After passing an online screening, Somolinos made it through the additional selection process in Philadelphia and was given the choice of appearing in the game show’s final week of taping last season or waiting until sometime this next season. She didn’t wait, then couldn’t slow down the day of taping in April enough to soak everything in.
“It’s really been such a blur,” Somolinos said. “It was a cool experience but is also very disorienting because they really make the show happen so quickly and also because it was the last day of taping of the season and there was a lot of other things going on. Everyone’s there to say goodbye at the end of the season and a lot of the former ‘Jeopardy!’ players came together and gave Alex Trebeck a memory book and so there was a whole bunch of very important people in the audience watching our taping. So no pressure. There’s only all these former ‘Jeopardy!’ champions there so that was cool. It made it really special. But I think it would have been special if it was any other day. It was just nice to be able to say that I got there and my parents are proud to hear that I even made it that far, so it was cool.”
Somolinos had three weeks’ notice before flying to the taping of her episode in California. She tried to study up for it without overstressing.
“There’s only so much you can do to prepare,” she said. “I was just reading a box of old Trivial Pursuit questions in my car, and I was reading cultural literacy and a miscellaneous fact book just for fun. I felt like I learned some stuff from it, but I also didn’t go crazy. I didn’t have any illusions about being a champion and staying for a streak, and in consolation to myself, I’m glad I lost to a really good guy, and he had a pretty long streak and did great. It made me feel good to sit in through the rest of the tapings and see this guy did great. He had great instincts, he was very smart, and he was also just a nice person, so that all adds up to a very nice experience.”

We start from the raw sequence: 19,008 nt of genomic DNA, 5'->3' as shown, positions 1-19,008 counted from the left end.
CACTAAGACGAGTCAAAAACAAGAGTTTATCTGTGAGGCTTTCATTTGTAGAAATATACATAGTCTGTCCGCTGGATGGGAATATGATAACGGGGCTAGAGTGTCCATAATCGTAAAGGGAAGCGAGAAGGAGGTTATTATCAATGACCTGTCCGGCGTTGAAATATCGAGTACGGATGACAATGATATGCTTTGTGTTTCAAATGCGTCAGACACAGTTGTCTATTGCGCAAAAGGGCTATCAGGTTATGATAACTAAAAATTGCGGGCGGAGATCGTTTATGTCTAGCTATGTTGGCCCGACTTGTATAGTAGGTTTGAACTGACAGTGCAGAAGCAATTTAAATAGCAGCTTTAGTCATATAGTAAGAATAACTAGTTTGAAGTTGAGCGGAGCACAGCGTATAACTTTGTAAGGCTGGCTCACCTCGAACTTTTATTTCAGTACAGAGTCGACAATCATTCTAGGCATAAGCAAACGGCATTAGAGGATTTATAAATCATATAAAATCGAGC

Somolinos also had to think about how she wanted to present herself. She tried to take things special to her—a necklace from her mother, her grandmother’s ring, a lapel pin from Brown. Nothing could prepare her for the whirlwind taping that is often overlooked by viewers of the show.
“It’s all very disorienting to be in a TV studio, see how much bigger it is than it looks on TV, just the pressure of being prepared, having your paperwork done, having your make-up done—which is also a weird experience—trying to smile into a camera,” Somolinos said. “This is all a new experience. Knowing the knowledge is such a small part of it, but I think the pressures for me were kind of not there because I said this is a bucket list thing for me, this is amazing that I even got this far. It worked out good for my family schedule. I could sneak away for that one Saturday for the taping. And my kids were really excited about it so that was cool, too. I had to stop one of my daughters from telling too many people—you’re not inviting everybody from your class.”